Otherwise known as the Lord Stones Country Park, which should, of course, be the Lords’ Stone as there’s only one stone situated where the lands of three Lords met: Duncombe of Helmsley, Marwood of Busby Hall and Aislesby.
A murky day, and windy too. On Cringle Moor holding the camera steading was not easy.
No geographical history today. Just some a tangent of a ramble.
Shakespeare, in The Merry Wives of Windsor, has the host of the Garter Inn greet his customers, Shallow, Ford and Page:
What say’st thou, my bully-rook?
My hand, bully; thou shalt have egress and regress;
said I well? and thy name shall be Brook. It is a merry
knight. Will you go, mynheers?
A ‘bully-rook‘ here is a jolly comrade, and ‘bully‘ too, a term of endearment.
The etymology of the word ‘bully’ lies in the 15th-century Dutch ‘boel‘ meaning lover or brother. A century later, when Shakespeare was in full flow, it had come to mean ‘a fine fellow’. And in modern parlance, it has deteriorated to mean ‘a harasser of the weak’.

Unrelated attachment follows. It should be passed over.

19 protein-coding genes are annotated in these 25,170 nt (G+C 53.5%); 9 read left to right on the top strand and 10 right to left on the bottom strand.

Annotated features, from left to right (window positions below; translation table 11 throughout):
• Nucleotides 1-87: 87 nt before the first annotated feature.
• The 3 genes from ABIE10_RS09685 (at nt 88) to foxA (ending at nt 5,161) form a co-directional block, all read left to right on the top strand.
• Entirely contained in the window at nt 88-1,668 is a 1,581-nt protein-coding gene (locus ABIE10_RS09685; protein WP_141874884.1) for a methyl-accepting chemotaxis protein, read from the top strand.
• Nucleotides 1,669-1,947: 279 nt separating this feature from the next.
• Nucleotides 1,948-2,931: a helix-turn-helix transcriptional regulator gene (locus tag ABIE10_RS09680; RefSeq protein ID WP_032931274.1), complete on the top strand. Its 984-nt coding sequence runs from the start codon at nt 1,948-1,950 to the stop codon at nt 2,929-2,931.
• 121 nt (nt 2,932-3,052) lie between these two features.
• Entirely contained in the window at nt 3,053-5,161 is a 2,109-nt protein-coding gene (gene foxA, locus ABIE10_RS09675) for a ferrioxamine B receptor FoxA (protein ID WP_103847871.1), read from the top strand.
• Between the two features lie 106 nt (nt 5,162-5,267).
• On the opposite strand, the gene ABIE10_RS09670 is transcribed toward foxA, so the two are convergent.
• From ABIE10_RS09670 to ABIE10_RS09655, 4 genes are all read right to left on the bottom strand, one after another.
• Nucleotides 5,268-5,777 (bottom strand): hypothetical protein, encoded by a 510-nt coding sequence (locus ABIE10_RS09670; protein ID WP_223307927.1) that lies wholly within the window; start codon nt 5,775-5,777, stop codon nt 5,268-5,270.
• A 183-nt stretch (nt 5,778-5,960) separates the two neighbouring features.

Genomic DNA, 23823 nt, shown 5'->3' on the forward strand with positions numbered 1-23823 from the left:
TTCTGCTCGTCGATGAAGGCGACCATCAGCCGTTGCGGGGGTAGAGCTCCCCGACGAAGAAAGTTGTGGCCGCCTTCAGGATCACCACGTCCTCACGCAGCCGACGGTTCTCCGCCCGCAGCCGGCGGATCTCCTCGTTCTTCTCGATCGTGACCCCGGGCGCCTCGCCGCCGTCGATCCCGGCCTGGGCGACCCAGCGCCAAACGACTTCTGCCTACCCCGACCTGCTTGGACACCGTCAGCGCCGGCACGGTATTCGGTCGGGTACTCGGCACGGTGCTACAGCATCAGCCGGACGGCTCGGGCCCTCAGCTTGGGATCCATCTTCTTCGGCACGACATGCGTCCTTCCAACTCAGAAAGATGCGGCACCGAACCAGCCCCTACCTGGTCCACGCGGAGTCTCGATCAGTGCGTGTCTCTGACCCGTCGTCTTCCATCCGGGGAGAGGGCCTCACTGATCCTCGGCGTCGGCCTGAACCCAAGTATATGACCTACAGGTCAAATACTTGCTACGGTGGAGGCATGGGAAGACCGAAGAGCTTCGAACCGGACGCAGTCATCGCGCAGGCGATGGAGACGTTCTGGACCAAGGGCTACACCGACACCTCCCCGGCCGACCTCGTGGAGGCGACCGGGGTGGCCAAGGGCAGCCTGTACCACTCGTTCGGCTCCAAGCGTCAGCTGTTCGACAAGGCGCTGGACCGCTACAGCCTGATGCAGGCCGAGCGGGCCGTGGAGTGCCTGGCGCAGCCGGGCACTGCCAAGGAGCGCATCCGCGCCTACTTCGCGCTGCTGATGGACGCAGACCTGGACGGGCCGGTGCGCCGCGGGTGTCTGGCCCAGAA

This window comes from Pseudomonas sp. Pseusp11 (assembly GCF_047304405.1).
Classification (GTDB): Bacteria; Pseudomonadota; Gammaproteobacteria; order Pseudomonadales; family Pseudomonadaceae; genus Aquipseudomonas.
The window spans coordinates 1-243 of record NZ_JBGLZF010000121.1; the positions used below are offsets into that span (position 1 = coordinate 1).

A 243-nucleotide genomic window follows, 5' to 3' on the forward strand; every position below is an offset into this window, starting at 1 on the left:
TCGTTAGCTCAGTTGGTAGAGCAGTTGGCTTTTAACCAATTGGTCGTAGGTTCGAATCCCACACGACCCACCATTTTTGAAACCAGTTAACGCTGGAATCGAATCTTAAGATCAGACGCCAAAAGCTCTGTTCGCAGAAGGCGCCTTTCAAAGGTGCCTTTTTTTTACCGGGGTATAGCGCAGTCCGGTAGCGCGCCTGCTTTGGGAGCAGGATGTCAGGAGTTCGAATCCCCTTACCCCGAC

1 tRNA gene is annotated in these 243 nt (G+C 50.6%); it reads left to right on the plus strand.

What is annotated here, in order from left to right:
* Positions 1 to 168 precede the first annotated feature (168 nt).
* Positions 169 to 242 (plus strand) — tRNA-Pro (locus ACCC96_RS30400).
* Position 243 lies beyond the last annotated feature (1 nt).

As a ‘companion’, a ‘comrade’, or a ‘mate’, the usage continued into the 20th-century in the Pitmatic dialect of the coalfields of the North East, and amongst the fishermen along the coast, the ‘crew of a keel’.
This familiar name has also often been used for fauna, particularly those which are short and thick-set: the Bullfinch is an obvious example but the Chaffinch and the tadpole also.
But if ‘bully’, meaning a domineering, overpowering, abusing personality is relatively modern, what words or phrases have been used in the past? As, for sure, this distasteful characteristic of human nature must have been around since the first Neolithic farmers began to ‘civilise’.
In Greek mythology, Hector in Homer’s Iliad had a reputation of being a swaggering coward, or a bully in the modern sense, so to ‘hector’ was often used.
It seems there are many, many words, all on a spectrum between someone who is a coarse, vulgar, or profane coward, to an overbearing presumptuous cheat. Here are a few of my favourites:
- ‘Hawch-mouth‘, as well as ‘one who makes much noise in eating’ it is also used to describe ‘coarse, vulgar, or profane in speech, blustering, bullying’.
- ‘Shitfire‘ or ‘shit-vire‘: a hector, or overbearing, quarrelsome bully.
- ‘Cock-of-the-walk‘: a bully, presuming person.
- ‘Cock-a-dore‘: to play the master or lord it over another in a bullying way,